The mass balance of the Antarctica ice sheet is one of the sources of uncertainty about the sea-level rise. However it is not easy to determine the mass balance due to a lack of knowledge of the physical processes affecting both the ice dynamics and the polar climate. Other limitations are the long time lag between a perturbation and its effect, but also the lack of reliable data, the size of the continent and finally the huge range of variability involved. This article examines the results given by three different ways of estimating mass balance, first by measuring the difference between mass input and output, second by monitoring the changing geometry of the continent and third by modelling both the dynamic and climatic evolution of the continent. The concluding synthesis suggests that the East Antarctica ice sheet is more or less in balance, except for a slight signature of Holocene warming, which is still active at the current time. On the contrary, the West Antarctica ice sheet seems to be more sensitive to current warming. To cite this article: F. Rémy, M. Frezzotti, C. R. Geoscience 338 (2006). © 2006 Académie des sciences.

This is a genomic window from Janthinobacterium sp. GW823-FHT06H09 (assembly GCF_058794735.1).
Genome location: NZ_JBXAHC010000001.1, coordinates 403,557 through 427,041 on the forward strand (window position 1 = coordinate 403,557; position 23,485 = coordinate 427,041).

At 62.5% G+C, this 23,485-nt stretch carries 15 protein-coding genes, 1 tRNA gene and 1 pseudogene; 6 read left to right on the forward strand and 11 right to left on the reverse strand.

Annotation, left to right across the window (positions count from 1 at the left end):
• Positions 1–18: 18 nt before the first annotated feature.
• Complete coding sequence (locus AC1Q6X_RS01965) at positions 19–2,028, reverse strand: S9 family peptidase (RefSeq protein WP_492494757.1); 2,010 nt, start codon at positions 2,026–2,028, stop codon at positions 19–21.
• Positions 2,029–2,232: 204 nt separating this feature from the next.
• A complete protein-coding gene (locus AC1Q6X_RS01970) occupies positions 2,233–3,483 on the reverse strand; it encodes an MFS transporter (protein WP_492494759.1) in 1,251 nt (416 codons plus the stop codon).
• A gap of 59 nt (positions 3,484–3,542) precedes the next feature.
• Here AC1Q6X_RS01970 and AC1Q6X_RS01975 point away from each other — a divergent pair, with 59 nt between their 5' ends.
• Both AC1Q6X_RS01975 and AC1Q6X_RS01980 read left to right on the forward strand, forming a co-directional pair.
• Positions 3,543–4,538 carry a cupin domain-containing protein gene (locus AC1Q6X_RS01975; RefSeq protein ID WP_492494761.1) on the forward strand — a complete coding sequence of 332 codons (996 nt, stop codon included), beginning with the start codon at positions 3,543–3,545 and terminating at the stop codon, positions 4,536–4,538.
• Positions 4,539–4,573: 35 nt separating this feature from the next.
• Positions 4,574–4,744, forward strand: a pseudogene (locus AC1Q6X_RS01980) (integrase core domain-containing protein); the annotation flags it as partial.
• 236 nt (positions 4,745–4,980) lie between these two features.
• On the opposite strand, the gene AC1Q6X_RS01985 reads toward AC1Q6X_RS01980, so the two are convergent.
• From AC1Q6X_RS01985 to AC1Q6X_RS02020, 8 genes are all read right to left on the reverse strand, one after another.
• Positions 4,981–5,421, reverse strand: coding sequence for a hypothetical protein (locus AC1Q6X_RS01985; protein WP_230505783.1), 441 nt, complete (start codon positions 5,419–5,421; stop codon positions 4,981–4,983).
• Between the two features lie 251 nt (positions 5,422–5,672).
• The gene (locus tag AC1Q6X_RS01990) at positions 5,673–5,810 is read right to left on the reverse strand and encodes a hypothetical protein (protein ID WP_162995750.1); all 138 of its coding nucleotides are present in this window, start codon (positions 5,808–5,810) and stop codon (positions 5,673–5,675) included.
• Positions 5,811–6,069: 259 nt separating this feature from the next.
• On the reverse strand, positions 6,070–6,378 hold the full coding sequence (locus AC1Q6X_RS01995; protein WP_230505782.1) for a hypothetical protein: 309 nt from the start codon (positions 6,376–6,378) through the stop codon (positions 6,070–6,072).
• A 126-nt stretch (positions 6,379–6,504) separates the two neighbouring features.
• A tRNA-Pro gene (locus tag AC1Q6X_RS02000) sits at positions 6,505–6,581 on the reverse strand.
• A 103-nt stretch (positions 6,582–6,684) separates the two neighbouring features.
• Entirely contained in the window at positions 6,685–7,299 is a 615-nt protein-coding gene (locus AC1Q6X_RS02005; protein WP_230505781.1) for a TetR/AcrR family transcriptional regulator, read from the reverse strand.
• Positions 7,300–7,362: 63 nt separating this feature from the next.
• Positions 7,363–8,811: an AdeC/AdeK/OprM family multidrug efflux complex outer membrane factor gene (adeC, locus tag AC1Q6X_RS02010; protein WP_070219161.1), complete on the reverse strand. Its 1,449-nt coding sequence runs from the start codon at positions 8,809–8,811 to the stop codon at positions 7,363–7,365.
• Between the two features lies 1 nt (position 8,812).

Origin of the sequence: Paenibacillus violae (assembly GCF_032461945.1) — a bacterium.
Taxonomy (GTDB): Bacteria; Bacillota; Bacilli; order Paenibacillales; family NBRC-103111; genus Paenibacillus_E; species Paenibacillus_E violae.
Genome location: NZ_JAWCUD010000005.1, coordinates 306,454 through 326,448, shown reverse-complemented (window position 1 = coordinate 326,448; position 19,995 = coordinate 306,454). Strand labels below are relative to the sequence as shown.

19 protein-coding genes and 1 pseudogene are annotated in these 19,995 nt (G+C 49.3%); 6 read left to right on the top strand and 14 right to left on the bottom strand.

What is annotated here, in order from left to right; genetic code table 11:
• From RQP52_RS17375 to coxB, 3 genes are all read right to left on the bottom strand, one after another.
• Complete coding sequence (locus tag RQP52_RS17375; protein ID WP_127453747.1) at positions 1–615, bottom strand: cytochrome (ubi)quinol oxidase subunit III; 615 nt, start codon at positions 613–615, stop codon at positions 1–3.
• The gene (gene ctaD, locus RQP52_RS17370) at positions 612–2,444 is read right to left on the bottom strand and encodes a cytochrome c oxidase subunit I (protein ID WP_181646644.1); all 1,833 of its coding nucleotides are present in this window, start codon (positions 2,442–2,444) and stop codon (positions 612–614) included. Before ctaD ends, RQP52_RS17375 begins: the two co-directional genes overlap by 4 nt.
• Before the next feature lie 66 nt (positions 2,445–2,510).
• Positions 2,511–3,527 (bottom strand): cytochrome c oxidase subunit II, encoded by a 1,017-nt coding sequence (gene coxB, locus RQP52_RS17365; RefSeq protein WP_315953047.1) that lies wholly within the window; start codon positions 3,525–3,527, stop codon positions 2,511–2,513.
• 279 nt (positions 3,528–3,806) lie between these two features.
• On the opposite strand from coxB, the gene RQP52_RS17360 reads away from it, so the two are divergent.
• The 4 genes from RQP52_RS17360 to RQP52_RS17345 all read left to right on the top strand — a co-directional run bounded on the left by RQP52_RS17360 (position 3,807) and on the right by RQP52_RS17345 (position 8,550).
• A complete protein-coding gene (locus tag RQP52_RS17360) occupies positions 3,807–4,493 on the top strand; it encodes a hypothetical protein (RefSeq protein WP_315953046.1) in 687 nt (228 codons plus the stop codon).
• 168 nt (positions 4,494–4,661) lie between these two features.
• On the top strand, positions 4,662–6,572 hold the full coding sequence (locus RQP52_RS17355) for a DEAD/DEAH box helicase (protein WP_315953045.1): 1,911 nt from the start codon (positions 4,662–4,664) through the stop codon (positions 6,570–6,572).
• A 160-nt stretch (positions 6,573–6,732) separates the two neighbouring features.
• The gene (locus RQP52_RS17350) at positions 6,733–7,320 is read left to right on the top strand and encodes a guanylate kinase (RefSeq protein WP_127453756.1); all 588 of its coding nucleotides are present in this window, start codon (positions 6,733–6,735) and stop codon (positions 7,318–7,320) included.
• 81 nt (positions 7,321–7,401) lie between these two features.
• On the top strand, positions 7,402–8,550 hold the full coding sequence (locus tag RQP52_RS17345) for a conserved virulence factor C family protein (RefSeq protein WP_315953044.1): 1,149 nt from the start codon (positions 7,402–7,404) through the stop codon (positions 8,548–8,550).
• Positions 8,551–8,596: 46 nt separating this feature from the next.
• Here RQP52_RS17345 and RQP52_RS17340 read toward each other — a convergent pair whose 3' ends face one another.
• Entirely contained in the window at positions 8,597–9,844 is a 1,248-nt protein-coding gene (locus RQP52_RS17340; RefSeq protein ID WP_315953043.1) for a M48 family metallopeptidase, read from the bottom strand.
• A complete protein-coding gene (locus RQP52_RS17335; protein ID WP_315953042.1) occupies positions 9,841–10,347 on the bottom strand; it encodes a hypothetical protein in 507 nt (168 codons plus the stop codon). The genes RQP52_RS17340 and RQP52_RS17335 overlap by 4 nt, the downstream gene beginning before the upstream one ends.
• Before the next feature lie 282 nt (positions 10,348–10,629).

Rémy, F., & Frezzotti, M. (2006). Antarctica ice sheet mass balance. Comptes Rendus - Geoscience, 338(14–15), 1084–1097. https://doi.org/10.1016/j.crte.2006.05.009